The House health overhaul bill would establish a new federal agency, the Health Choices Administration, to oversee the exchange and to regulate the insurers who participate in it.

The House bill doesn't eliminate state oversight, however. It still would allow state governments to regulate many of the same areas, such as making sure that health plans meet coverage standards outlined in the bill, following appeals processes on coverage denials and taking enforcement actions against insurers that break the rules. Over time, states that met the federal requirements could establish their own exchanges.

Proponents say that the states, even those that do well at protecting consumers from insurance abuses, need all the help they can get. Budget troubles mean that there are too few state regulators trying to monitor insurers. If states have weak records on regulating insurers, the federal government will fill the gap, they say.

"You start with a strong federal regulatory environment, one that has the rules clearly written and one that has a mechanism to enforce those rules," said Rep. John Garamendi, D-Calif., a former state insurance commissioner.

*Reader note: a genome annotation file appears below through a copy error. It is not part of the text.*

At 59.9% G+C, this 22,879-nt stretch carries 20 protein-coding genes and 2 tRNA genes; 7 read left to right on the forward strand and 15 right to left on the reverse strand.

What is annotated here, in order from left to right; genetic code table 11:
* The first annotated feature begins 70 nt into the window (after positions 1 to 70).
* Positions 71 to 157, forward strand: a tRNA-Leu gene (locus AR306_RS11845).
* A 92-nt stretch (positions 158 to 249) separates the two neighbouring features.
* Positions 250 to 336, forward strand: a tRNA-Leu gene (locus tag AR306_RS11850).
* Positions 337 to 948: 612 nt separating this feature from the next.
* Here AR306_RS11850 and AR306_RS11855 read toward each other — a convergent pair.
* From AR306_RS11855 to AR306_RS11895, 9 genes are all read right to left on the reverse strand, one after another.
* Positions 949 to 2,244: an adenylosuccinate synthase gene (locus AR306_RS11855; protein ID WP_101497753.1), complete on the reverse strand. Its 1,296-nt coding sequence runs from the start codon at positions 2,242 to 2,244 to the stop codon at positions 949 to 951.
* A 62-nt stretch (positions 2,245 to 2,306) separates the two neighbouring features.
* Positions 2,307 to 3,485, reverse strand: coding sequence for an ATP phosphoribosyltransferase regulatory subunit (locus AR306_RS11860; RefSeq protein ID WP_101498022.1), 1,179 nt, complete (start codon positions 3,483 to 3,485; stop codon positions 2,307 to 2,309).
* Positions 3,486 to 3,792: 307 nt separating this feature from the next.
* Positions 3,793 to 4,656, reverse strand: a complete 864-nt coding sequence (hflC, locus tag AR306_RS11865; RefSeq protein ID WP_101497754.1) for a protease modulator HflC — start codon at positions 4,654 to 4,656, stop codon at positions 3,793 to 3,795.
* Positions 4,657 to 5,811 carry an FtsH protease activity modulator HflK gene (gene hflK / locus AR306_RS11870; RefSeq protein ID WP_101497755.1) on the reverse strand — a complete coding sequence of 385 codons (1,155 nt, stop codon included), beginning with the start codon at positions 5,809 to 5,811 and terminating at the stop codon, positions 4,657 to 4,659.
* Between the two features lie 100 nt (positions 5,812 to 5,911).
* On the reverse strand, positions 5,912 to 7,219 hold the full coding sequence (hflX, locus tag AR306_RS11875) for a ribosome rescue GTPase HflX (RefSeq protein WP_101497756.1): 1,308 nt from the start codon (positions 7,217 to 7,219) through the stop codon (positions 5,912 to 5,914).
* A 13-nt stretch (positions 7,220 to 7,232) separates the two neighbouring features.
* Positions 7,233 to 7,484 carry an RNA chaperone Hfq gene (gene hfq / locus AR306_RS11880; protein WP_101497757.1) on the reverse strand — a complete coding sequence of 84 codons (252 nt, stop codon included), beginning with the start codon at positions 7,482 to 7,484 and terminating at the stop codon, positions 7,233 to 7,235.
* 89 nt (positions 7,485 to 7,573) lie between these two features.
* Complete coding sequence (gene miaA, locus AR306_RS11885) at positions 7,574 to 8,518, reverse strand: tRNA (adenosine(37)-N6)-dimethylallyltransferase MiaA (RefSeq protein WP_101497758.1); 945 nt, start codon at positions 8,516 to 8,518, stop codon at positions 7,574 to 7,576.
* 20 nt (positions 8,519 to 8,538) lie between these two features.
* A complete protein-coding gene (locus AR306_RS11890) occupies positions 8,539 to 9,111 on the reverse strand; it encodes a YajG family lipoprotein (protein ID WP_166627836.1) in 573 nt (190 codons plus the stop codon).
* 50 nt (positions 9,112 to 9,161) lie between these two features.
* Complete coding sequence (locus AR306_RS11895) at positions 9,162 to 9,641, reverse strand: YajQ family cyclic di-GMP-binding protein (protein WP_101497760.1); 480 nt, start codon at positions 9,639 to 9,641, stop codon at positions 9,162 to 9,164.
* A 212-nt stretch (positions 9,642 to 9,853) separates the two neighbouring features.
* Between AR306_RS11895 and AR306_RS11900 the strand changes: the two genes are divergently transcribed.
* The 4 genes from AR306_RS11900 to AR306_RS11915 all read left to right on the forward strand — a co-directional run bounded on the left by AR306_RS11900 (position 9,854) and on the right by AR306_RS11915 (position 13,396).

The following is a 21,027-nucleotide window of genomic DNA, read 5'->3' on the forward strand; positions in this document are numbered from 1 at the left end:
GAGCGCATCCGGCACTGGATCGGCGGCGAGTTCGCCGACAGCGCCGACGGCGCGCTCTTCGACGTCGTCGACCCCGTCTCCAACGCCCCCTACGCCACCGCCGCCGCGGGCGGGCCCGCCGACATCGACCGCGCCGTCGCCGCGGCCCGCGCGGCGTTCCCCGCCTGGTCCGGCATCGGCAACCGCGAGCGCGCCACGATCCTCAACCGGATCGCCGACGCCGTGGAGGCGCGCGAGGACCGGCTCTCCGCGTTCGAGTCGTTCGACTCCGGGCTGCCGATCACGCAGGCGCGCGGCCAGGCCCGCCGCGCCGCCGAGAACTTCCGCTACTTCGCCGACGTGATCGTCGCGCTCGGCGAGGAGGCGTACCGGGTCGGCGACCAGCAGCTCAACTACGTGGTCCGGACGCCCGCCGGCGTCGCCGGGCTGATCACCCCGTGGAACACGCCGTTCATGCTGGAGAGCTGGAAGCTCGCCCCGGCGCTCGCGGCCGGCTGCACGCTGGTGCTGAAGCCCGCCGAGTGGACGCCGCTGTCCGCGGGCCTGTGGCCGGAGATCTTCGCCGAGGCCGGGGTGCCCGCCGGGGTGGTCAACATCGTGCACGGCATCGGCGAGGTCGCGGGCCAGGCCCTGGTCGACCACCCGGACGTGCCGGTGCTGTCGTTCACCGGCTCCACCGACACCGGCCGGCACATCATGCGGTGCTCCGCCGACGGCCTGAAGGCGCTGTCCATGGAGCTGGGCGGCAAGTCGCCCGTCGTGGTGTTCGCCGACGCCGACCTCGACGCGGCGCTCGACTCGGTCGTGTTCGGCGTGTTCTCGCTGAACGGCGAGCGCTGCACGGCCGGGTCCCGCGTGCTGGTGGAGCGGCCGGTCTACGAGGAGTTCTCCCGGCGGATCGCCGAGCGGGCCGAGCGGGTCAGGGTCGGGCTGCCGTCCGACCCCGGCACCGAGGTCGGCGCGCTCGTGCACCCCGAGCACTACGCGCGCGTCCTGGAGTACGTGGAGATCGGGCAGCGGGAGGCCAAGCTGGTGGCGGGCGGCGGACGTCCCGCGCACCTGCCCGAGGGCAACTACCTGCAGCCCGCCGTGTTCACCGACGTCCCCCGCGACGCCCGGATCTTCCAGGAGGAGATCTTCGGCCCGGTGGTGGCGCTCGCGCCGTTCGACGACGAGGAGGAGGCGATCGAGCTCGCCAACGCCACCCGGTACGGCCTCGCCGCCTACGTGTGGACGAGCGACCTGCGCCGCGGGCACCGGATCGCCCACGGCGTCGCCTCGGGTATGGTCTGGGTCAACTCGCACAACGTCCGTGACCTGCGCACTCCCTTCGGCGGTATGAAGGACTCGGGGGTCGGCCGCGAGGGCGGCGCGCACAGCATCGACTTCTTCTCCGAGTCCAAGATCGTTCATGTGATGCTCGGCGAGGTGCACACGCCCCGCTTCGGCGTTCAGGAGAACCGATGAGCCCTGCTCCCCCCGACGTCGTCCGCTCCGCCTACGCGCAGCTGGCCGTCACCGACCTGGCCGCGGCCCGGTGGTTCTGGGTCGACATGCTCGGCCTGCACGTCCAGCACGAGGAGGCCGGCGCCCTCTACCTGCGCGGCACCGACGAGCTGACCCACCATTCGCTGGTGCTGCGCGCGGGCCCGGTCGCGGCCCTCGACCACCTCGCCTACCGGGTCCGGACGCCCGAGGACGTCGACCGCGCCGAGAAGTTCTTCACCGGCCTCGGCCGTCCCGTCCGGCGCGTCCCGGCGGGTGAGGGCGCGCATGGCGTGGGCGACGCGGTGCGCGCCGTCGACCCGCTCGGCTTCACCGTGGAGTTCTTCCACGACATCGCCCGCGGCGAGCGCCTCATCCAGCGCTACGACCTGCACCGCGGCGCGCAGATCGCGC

The Blue Cross and Blue Shield Association, which favors the state option, said regulatory duplication in the House bill would confuse consumers and create regulatory problems between the federal government and state insurance regulators.

"Where does the consumer go and which one of those mechanisms controls?" said Kris Haltmeyer, the deputy executive director of legislative and regulatory policy for the Blue Cross and Blue Shield Association.

Some analysts see benefits for consumers in the Senate's proposal because states might experiment with different approaches.

"I think a system that allows different ways of organization and fine-tuning is critically important," said Stuart M. Butler, the vice president of domestic and economic policy studies at the Heritage Foundation, a conservative research center. "Therefore I favor, very much, a state-based system generally as opposed to a national exchange, which I think can easily become a highly restrictive institution that actually frustrates the kind of continuous experimentation and learning that you get in a competing state system."

How the exchanges are designed and regulated will be crucial to their success, Pollitz said. Billions of dollars in federal subsidies and tax credits will flow there, and if the design is flawed it could cost taxpayers even more.

"If the regulation isn't good and the bad risks disproportionately land in the exchange, that's going to drive up the cost of coverage in the exchange, which is going to drive up the subsidies, so it's all kind of interrelated," she said. "This has to be done well."

(Kaiser Health News, an editorially independent news service, is a program of the Kaiser Family Foundation, a nonpartisan health care policy research organization that isn't affiliated with Kaiser Permanente.)